Third Hunter.
To the north, and far, I wandered and lived
with the Klamath. With my own eyes I did
not see, but it was told me by those whose eyes
had seen, that still to the north, and far, were
many Sun Men--war chiefs and cloth-makers
and acorn-planters. And there had been trouble.
The Klamath had killed Sun Men, and many
Klamath had the Sun Men killed.

Fourth Hunter.
To the west, not far, three days gone I
wandered, where, from the mountain, I looked
down upon the great sea. With my own eyes
I saw. It was like a great bird that swam upon
the water. It had great wings like to our great
trees here. And on its back I saw men, many
men, and they were Sun Men. With my own
eyes I saw.

Red Cloud.
We shall be kind to the Sun Men when they
come among us.

War Chief.
(Dancing stiff-legged.)
Hoh! Hoh! Hoh!
Let the Sun Men come!
Hoh! Hoh! Hoh!
We will kill the Sun Men when they come!

People.
(As they join in the war dance.)
Hoh! Hoh! Hoh!
Let the Sun Men come!
Hoh! Hoh! Hoh!
We will kill the Sun Men when they come.

(The dance grows wilder, the Shaman and
War Chief encouraging it, while Red
Cloud and Dew-Woman stand sadly at
a distance.)

(Rifle shots ring out from every side. Up
the hillside appear Sun Men firing rifles.
The Nishinam reel to death from their
dancing.)

(Red Cloud shields Dew-Woman with
one arm about her, and with the other arm
makes the peace-sign)

(The massacre is complete, Dew-Woman
and Red Cloud being the last to fall.
Red Cloud, wounded, the sole survivor,
rests on his elbow and watches the Sun
Men assemble about their leader)

(The Sun Men are the type of pioneer
Americans who, even before the discovery
of gold, were already drifting across the
Sierras and down into Oregon and
California with their oxen and great wagons.
With here and there a Rocky Mountain
trapper or a buckskin-clad scout of the
Kit Carson type, in the main they are
backwoods farmers. All carry the long
rifle of the period.)

(The Sun Man is buckskin-clad, with long
blond hair sweeping his shoulders.)

Sun Men.
(Led by Sun Man.)
We crossed the Western Ocean
Three hundred years ago,
We cleared New England's forests
Three hundred years ago.
Blow high, blow low,
Heigh hi, heigh ho,
We cleared New England's forests
Three hundred years ago.

We climbed the Alleghanies
Two hundred years ago,
We reached the Susquehanna
Two hundred years ago.
Blow high, blow low,
Heigh hi, heigh ho,
We reached the Susquehanna
Two hundred years ago.

We crossed the Mississippi
One hundred years ago,
And glimpsed the Rocky Mountains
One hundred years ago.
Blow high, blow low,
Heigh hi, heigh ho,
And glimpsed the Rocky Mountains
One hundred years ago.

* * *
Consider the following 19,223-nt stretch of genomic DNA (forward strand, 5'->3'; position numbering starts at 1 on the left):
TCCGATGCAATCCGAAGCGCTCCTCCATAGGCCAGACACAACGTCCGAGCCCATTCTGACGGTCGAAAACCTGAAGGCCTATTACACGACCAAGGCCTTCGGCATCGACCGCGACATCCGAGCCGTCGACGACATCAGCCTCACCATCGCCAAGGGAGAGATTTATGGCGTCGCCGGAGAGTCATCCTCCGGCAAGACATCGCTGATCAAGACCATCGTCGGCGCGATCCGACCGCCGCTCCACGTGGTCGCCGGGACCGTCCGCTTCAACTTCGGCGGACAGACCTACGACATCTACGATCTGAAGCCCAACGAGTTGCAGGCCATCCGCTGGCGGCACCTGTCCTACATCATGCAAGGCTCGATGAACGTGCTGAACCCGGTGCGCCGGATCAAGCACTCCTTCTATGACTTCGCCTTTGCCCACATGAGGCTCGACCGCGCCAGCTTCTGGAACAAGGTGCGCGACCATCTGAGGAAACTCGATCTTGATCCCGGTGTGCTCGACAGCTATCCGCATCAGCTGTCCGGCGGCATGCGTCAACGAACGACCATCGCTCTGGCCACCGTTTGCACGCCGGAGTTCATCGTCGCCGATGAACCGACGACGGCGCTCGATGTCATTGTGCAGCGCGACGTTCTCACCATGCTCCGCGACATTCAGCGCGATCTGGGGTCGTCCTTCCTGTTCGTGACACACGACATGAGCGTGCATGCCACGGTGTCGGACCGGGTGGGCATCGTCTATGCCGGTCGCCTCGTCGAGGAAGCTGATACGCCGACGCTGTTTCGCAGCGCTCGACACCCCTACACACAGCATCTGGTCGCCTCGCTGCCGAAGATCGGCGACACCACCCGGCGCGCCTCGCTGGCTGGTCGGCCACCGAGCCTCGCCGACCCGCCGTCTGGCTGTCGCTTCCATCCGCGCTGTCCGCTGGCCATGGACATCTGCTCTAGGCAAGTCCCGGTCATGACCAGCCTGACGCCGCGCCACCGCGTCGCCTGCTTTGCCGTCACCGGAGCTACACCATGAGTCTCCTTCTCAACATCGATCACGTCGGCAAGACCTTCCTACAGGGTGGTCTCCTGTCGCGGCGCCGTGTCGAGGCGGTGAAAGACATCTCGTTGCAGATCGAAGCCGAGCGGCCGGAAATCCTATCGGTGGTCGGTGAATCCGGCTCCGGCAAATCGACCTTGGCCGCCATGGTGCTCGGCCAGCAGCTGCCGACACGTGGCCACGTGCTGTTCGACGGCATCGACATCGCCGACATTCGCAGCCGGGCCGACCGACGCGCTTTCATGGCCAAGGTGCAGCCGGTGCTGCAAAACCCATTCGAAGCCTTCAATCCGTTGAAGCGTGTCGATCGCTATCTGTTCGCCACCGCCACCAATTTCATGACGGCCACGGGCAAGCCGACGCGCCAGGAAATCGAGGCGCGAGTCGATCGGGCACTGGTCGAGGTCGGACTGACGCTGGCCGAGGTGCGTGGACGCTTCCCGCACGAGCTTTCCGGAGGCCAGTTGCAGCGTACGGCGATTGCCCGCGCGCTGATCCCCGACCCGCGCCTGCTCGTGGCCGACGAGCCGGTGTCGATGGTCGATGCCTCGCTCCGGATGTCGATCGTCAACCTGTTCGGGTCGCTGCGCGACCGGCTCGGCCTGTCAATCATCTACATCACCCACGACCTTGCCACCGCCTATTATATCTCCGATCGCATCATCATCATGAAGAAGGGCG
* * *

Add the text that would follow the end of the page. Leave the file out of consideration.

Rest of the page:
We passed the Rocky Mountains
A year or so ago,
And crossed the salty deserts
A year or so ago.
Blow high, blow low,
Heigh hi, heigh ho,
And crossed the salty deserts
A year or so ago.

We topped the high Sierras
But a few days ago,
And saw great California
But a few days ago.
Blow high, blow low,
Heigh hi, heigh ho,
And saw great California
But a few days ago.

We crossed Sonoma's mountains
An hour or so ago,
And found this mighty forest
An hour or so ago.
Blow high, blow low,
Heigh hi, heigh ho,
And found this mighty forest
An hour or so ago.

Sun Man.
(Glancing about at the slain and at the giant
forest.)

Good the day, good the deed, and good this
California land.

Red Cloud.
Not with these eyes, but with other eyes in my
lives before, have I beheld you. You are the
Sun Man.

(The attention of all is drawn to Red
Cloud, and they group about him and the
Sun Man.)

Sun Man.
Call me White Man. Though in truth we
follow the sun. All our lives have we followed
the sunset sun, as our fathers followed it before
us.

Red Cloud.
And you slay us with the thunder in your hand.
You slay us because we slew your brothers.

Sun Man.
(Nodding to Red Cloud and addressing
his own followers)

You see, it was no mistake. He confesses it.
Other white men have they slain.

Red Cloud.
There will come a day when men will not slay
men and when all men will be brothers. And in
that day all men will plant acorns.

Sun Man.
You speak well, brother.

Red Cloud.
Ever was I for peace, but in war I did not command.
Ever I sought the secrets of the growing
things, the times and seasons for planting. Ever
I planted acorns, making two black oak trees
grow where one grew before. And now all is
ended. Oh my black oak acorns! My black
oak acorns! Who will plant them now?

Sun Man.
Be of good cheer. We, too, are planters.
Rich is your land here. Not from poor soil can
such trees sprout heavenward. We will plant
many seeds and grow mighty harvests.

Red Cloud.
I planted the short acorns in the valley. I
planted the long acorns in the valley. I made